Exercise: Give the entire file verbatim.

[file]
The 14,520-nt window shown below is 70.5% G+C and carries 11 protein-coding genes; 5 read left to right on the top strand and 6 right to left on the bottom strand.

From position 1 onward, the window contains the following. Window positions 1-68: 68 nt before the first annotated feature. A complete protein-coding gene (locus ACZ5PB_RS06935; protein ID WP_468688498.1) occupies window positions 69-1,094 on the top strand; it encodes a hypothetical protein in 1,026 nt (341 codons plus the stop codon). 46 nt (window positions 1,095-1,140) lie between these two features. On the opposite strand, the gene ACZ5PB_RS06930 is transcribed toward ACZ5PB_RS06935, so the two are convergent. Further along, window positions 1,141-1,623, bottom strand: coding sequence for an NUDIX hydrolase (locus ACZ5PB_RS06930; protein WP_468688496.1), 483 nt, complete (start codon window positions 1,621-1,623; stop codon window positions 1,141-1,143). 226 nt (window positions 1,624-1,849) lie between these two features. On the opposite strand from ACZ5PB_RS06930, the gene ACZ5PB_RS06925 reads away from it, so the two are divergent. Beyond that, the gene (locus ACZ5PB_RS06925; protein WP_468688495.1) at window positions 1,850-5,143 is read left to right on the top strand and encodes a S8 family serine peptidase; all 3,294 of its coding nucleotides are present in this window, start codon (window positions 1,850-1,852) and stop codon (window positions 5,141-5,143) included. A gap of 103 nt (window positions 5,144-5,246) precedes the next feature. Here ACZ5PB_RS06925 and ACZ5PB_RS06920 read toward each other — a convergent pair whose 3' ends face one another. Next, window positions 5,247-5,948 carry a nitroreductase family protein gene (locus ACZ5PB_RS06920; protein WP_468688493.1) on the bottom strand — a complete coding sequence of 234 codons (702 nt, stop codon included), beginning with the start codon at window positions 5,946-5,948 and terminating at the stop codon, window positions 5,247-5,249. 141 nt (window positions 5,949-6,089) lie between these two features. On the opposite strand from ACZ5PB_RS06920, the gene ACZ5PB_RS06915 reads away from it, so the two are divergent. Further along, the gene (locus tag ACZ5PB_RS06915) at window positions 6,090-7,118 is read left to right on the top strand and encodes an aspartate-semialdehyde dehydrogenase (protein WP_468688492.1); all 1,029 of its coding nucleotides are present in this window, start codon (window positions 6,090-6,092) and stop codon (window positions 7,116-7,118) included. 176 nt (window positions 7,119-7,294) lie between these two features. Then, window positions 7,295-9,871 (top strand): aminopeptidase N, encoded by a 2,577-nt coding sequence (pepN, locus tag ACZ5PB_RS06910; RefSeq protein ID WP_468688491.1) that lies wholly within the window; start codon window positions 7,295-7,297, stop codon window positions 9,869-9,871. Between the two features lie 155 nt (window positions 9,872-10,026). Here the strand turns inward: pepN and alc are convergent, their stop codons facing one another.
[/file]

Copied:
The 14,520-nt window shown below is 70.5% G+C and carries 11 protein-coding genes; 5 read left to right on the top strand and 6 right to left on the bottom strand.

From position 1 onward, the window contains the following. Window positions 1-68: 68 nt before the first annotated feature. A complete protein-coding gene (locus ACZ5PB_RS06935; protein ID WP_468688498.1) occupies window positions 69-1,094 on the top strand; it encodes a hypothetical protein in 1,026 nt (341 codons plus the stop codon). 46 nt (window positions 1,095-1,140) lie between these two features. On the opposite strand, the gene ACZ5PB_RS06930 is transcribed toward ACZ5PB_RS06935, so the two are convergent. Further along, window positions 1,141-1,623, bottom strand: coding sequence for an NUDIX hydrolase (locus ACZ5PB_RS06930; protein WP_468688496.1), 483 nt, complete (start codon window positions 1,621-1,623; stop codon window positions 1,141-1,143). 226 nt (window positions 1,624-1,849) lie between these two features. On the opposite strand from ACZ5PB_RS06930, the gene ACZ5PB_RS06925 reads away from it, so the two are divergent. Beyond that, the gene (locus ACZ5PB_RS06925; protein WP_468688495.1) at window positions 1,850-5,143 is read left to right on the top strand and encodes a S8 family serine peptidase; all 3,294 of its coding nucleotides are present in this window, start codon (window positions 1,850-1,852) and stop codon (window positions 5,141-5,143) included. A gap of 103 nt (window positions 5,144-5,246) precedes the next feature. Here ACZ5PB_RS06925 and ACZ5PB_RS06920 read toward each other — a convergent pair whose 3' ends face one another. Next, window positions 5,247-5,948 carry a nitroreductase family protein gene (locus ACZ5PB_RS06920; protein WP_468688493.1) on the bottom strand — a complete coding sequence of 234 codons (702 nt, stop codon included), beginning with the start codon at window positions 5,946-5,948 and terminating at the stop codon, window positions 5,247-5,249. 141 nt (window positions 5,949-6,089) lie between these two features. On the opposite strand from ACZ5PB_RS06920, the gene ACZ5PB_RS06915 reads away from it, so the two are divergent. Further along, the gene (locus tag ACZ5PB_RS06915) at window positions 6,090-7,118 is read left to right on the top strand and encodes an aspartate-semialdehyde dehydrogenase (protein WP_468688492.1); all 1,029 of its coding nucleotides are present in this window, start codon (window positions 6,090-6,092) and stop codon (window positions 7,116-7,118) included. 176 nt (window positions 7,119-7,294) lie between these two features. Then, window positions 7,295-9,871 (top strand): aminopeptidase N, encoded by a 2,577-nt coding sequence (pepN, locus tag ACZ5PB_RS06910; RefSeq protein ID WP_468688491.1) that lies wholly within the window; start codon window positions 7,295-7,297, stop codon window positions 9,869-9,871. Between the two features lie 155 nt (window positions 9,872-10,026). Here the strand turns inward: pepN and alc are convergent, their stop codons facing one another.